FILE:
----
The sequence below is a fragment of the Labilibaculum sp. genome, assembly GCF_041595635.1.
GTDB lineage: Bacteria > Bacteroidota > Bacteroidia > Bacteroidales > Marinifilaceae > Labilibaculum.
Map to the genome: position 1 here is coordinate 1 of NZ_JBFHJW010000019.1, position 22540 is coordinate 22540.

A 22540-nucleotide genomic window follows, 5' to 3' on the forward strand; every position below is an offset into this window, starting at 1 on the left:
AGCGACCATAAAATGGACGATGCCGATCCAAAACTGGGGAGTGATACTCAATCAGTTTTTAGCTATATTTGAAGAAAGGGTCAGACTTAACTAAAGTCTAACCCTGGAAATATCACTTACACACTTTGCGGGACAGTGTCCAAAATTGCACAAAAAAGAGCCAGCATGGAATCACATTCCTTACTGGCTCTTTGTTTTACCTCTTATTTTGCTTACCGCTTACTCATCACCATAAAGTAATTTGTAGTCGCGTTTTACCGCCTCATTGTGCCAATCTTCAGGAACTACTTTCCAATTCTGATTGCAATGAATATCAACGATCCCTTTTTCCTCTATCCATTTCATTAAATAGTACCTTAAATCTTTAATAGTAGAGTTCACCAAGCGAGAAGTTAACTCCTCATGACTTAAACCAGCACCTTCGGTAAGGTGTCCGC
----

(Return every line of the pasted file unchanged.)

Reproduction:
The sequence below is a fragment of the Labilibaculum sp. genome, assembly GCF_041595635.1.
GTDB lineage: Bacteria > Bacteroidota > Bacteroidia > Bacteroidales > Marinifilaceae > Labilibaculum.
Map to the genome: position 1 here is coordinate 1 of NZ_JBFHJW010000019.1, position 22540 is coordinate 22540.

A 22540-nucleotide genomic window follows, 5' to 3' on the forward strand; every position below is an offset into this window, starting at 1 on the left:
AGCGACCATAAAATGGACGATGCCGATCCAAAACTGGGGAGTGATACTCAATCAGTTTTTAGCTATATTTGAAGAAAGGGTCAGACTTAACTAAAGTCTAACCCTGGAAATATCACTTACACACTTTGCGGGACAGTGTCCAAAATTGCACAAAAAAGAGCCAGCATGGAATCACATTCCTTACTGGCTCTTTGTTTTACCTCTTATTTTGCTTACCGCTTACTCATCACCATAAAGTAATTTGTAGTCGCGTTTTACCGCCTCATTGTGCCAATCTTCAGGAACTACTTTCCAATTCTGATTGCAATGAATATCAACGATCCCTTTTTCCTCTATCCATTTCATTAAATAGTACCTTAAATCTTTAATAGTAGAGTTCACCAAGCGAGAAGTTAACTCCTCATGACTTAAACCAGCACCTTCGGTAAGGTGTCCGC